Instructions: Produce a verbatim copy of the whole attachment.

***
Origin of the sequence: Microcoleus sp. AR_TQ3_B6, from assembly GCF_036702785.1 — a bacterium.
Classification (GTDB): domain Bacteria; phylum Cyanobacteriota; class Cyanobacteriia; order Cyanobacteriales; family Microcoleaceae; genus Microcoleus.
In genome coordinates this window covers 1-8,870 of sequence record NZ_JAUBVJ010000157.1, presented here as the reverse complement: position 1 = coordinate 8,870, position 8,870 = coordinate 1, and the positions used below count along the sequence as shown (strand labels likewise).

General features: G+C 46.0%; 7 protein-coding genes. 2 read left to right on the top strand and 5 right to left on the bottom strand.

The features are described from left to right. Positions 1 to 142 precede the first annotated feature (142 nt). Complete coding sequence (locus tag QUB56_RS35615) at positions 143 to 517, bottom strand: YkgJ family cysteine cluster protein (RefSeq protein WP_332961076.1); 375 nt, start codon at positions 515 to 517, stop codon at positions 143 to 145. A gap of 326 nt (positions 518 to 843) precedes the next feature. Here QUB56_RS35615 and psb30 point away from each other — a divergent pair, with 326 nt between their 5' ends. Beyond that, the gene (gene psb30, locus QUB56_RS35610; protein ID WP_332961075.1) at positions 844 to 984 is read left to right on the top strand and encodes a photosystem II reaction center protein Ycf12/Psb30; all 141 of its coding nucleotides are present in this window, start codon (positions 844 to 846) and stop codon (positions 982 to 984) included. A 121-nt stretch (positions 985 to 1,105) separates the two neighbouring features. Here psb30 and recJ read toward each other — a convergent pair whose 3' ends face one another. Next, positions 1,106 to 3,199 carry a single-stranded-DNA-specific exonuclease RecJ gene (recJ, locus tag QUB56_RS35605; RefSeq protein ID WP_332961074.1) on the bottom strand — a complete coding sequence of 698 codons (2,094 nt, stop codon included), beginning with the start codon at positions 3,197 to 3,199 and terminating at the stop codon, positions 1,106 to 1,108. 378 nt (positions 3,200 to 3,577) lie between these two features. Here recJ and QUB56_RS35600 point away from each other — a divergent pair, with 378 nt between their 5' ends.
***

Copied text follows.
Origin of the sequence: Microcoleus sp. AR_TQ3_B6, from assembly GCF_036702785.1 — a bacterium.
Classification (GTDB): domain Bacteria; phylum Cyanobacteriota; class Cyanobacteriia; order Cyanobacteriales; family Microcoleaceae; genus Microcoleus.
In genome coordinates this window covers 1-8,870 of sequence record NZ_JAUBVJ010000157.1, presented here as the reverse complement: position 1 = coordinate 8,870, position 8,870 = coordinate 1, and the positions used below count along the sequence as shown (strand labels likewise).

General features: G+C 46.0%; 7 protein-coding genes. 2 read left to right on the top strand and 5 right to left on the bottom strand.

The features are described from left to right. Positions 1 to 142 precede the first annotated feature (142 nt). Complete coding sequence (locus tag QUB56_RS35615) at positions 143 to 517, bottom strand: YkgJ family cysteine cluster protein (RefSeq protein WP_332961076.1); 375 nt, start codon at positions 515 to 517, stop codon at positions 143 to 145. A gap of 326 nt (positions 518 to 843) precedes the next feature. Here QUB56_RS35615 and psb30 point away from each other — a divergent pair, with 326 nt between their 5' ends. Beyond that, the gene (gene psb30, locus QUB56_RS35610; protein ID WP_332961075.1) at positions 844 to 984 is read left to right on the top strand and encodes a photosystem II reaction center protein Ycf12/Psb30; all 141 of its coding nucleotides are present in this window, start codon (positions 844 to 846) and stop codon (positions 982 to 984) included. A 121-nt stretch (positions 985 to 1,105) separates the two neighbouring features. Here psb30 and recJ read toward each other — a convergent pair whose 3' ends face one another. Next, positions 1,106 to 3,199 carry a single-stranded-DNA-specific exonuclease RecJ gene (recJ, locus tag QUB56_RS35605; RefSeq protein ID WP_332961074.1) on the bottom strand — a complete coding sequence of 698 codons (2,094 nt, stop codon included), beginning with the start codon at positions 3,197 to 3,199 and terminating at the stop codon, positions 1,106 to 1,108. 378 nt (positions 3,200 to 3,577) lie between these two features. Here recJ and QUB56_RS35600 point away from each other — a divergent pair, with 378 nt between their 5' ends.